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How to benefit from smart meters?

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AlanY

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We're working on stuff like that already.

HCALCS (HAN connected auxiliary load control switch) exist to switch devices such as EV chargers automatically.

There's already live data on the energy mix (e.g. renewable levels) of the grid; e.g. National Grid: Live Status

Weather reporting data API services are widely available.

A huge percentage of the population already use some form a electronic diary / calendar.

All of the basic building blocks already exist. Nothing fantasy about it.
Oh, I know it is being worked on and the technology does exist, but how many people in the City have their own off-road parking space to accommodate an EV parking space? How many people who live in terraced housing have their own off-road parking space? How many people who live in flats... well, I guess you might get the point by now. And then, of those people who do have off-road parking, how many are daft enough to buy an electric car? "hey, Fellahs! I have this great idea to save the Planet". Not.
 

sploo

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Oh, I know it is being worked on and the technology does exist, but how many people in the City have their own off-road parking space to accommodate an EV parking space? How many people who live in terraced housing have their own off-road parking space? How many people who live in flats... well, I guess you might get the point by now. And then, of those people who do have off-road parking, how many are daft enough to buy an electric car? "hey, Fellahs! I have this great idea to save the Planet". Not.
That's like saying it's fantasy to sell gardening equipment because many people don't have a garden, and the people that do wouldn't be daft enough to buy a spade.
 

AlanY

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That's like saying it's fantasy to sell gardening equipment because many people don't have a garden, and the people that do wouldn't be daft enough to buy a spade.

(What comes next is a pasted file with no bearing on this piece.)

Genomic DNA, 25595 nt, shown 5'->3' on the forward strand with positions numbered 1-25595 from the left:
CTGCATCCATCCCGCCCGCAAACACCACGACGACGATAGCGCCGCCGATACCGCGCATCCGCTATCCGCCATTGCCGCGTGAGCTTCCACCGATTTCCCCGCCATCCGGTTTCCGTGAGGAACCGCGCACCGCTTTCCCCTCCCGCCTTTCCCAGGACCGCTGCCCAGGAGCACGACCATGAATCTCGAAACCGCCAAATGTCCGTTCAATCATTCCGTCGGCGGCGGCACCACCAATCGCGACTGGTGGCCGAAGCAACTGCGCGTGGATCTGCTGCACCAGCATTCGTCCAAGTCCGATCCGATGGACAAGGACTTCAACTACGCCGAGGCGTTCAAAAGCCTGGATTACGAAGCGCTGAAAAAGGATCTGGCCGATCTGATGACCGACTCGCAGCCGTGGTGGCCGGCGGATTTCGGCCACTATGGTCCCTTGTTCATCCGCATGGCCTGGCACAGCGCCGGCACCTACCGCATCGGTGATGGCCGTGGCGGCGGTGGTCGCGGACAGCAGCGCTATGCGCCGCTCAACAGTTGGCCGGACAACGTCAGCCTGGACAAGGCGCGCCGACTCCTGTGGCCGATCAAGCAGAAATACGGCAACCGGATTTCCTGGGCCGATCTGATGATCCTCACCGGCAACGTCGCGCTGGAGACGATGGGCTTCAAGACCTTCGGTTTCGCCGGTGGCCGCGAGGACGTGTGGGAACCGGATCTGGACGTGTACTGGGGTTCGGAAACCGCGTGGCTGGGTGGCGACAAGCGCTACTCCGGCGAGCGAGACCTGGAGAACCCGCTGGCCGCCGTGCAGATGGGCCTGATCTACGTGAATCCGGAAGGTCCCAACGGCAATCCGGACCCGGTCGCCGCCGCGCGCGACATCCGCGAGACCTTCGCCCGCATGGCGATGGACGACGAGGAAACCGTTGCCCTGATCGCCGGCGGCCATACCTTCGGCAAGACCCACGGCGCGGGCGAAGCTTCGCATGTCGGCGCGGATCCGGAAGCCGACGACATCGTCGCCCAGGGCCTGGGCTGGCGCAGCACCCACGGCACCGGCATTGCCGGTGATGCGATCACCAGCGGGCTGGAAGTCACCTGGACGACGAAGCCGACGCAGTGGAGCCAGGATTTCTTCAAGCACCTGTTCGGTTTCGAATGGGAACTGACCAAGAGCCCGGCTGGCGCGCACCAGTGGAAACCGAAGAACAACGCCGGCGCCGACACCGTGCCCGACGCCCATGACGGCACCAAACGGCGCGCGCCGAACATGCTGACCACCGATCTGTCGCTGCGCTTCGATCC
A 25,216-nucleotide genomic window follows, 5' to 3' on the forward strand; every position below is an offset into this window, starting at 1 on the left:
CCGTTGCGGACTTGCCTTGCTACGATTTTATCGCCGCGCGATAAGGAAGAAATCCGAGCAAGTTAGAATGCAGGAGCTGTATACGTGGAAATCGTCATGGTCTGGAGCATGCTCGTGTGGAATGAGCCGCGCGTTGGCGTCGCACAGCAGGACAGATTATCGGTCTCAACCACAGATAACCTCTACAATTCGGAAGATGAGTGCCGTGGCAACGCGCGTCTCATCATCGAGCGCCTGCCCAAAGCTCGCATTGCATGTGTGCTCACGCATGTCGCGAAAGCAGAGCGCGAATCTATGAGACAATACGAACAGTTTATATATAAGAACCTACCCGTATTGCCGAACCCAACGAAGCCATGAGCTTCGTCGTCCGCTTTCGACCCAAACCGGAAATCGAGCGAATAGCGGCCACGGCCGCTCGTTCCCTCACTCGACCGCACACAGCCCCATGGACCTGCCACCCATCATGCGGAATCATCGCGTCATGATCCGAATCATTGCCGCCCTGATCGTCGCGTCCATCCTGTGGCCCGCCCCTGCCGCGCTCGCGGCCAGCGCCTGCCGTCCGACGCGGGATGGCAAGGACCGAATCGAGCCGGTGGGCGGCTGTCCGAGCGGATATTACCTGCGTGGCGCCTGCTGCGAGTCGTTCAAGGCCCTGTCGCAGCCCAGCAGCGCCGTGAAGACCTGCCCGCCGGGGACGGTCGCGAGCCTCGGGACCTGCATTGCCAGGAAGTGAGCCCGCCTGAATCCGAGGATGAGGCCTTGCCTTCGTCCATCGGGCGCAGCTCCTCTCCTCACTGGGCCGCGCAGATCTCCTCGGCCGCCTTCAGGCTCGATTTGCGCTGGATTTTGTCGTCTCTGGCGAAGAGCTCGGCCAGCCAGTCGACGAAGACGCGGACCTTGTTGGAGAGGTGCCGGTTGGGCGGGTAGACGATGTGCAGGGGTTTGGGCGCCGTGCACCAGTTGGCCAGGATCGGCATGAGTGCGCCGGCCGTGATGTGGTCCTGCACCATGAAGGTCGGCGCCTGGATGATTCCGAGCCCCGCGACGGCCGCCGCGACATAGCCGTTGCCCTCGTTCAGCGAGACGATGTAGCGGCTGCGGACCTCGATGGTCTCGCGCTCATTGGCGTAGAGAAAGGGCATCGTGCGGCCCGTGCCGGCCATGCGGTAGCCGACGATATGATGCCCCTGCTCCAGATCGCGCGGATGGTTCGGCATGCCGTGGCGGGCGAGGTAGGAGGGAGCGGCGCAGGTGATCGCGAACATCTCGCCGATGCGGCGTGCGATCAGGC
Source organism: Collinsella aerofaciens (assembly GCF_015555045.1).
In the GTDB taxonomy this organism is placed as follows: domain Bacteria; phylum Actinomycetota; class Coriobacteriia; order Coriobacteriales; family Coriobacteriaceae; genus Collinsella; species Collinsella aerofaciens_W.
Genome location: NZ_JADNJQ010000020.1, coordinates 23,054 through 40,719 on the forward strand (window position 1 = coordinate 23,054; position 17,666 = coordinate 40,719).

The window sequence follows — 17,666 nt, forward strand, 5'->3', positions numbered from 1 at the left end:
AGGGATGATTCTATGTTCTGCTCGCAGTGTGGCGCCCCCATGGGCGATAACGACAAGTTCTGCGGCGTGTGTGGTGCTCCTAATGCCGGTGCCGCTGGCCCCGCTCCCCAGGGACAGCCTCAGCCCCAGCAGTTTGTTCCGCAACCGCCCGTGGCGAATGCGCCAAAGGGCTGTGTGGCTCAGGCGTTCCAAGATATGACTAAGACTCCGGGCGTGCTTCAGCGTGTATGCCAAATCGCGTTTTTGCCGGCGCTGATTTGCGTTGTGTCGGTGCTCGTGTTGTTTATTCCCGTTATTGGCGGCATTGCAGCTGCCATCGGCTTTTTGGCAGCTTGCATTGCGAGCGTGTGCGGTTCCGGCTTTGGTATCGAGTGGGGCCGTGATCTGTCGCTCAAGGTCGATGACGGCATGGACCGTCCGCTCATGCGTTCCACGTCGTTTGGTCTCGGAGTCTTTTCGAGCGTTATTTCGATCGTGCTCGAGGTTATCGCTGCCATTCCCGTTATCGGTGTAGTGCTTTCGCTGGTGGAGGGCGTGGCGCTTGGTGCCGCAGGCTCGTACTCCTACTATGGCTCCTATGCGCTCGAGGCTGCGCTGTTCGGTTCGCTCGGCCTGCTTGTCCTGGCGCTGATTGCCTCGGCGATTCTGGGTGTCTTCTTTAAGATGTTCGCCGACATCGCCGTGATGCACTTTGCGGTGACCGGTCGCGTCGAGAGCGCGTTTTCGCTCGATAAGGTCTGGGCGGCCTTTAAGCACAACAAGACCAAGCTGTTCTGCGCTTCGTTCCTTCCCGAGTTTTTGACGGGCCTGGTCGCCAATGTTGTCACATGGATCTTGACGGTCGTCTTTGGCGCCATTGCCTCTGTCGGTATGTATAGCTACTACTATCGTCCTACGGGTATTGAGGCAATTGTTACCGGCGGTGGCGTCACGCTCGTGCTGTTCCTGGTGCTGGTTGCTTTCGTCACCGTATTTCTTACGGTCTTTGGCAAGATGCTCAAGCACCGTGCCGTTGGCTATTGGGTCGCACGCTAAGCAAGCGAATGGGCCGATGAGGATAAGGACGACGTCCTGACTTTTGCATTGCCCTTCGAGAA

Yes, it is really like that.
 

Geoff_S

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Smart meters are just unnecessary technical gadgets to measure the electricity consumption of a lot of unnecessary technical gadgets.
 

sploo

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Smart meters are just unnecessary technical gadgets to measure the electricity consumption of a lot of unnecessary technical gadgets.
That's probably true. But you wrote that on an unnecessary technical gadget, and I replied on one ;)
 

Terry - Somerset

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There is a positive side to how technology can benefit all of us, improve efficiency, use green energy, reduce costs etc etc. All these things are entirely feasible.
  • reduce the cost of meter reading through automation
  • intelligent use of EV battery storage
  • time varable tariff to reduce peak demand
  • ingest forecast weather parameters to optimise storage and consumption
If individuals choose to believe there is a malign intent - remote power control, monitor appliance use, sell data for comercial gain, charge consumers daily etc - they will be difficult to dissuade.

However I would expect that when the number of non-smart meter properties fall to low levels, a charge will be introduced for manual meter reading in an attempt to get "laggards" to sign up.
 

Spectric

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We are just drowning in technology where so much is "because we can " and the rest is sent to annoy us. If it was not for this huge rise in technology then we would not be having an energy crisis. There was some tv program that showed how much energy is used by the USA servers that host our online data and it was just ridiculous but then look online and see how much outdated garbage is still being stored, they need some cleaners.
 

Ozi

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I remember back in the late 60's when 'off-peak' electricity was pushed for everything from night storage radiators to swimming pool heating. The 'off-peak' period stretched from something like 7pm to 7am with an afternoon period added on. By the early-70's, the suppliers were trying desperately to get people on to a 'white meter' tariff which provided just 8 hours of 'off peak' energy and, by the mid-70's (when I started work in the Electricity industry) it was down to a 7 hour period (Economy 7).

My point being that, as the 'off-peak' periods of supply are identified and people move usage habits to take advantage of those 'cheaper' periods, they rapidly move from being 'off-peak' to being 'peak'. Soon, there will be no such thing as 'off-peak' (if we are not already at that point) and I cannot see the UK ever again having such an excess generating capacity to make for a viable 'off-peak' charging regime. Quite the opposite and I fear that smart meters are really intended as a means of reducing usage (by means of remote disconnect/reconnect) to meet capacity limitations inflicted by this 'Renewables' nonsense. I, for one, will keep my back-up diesel generator.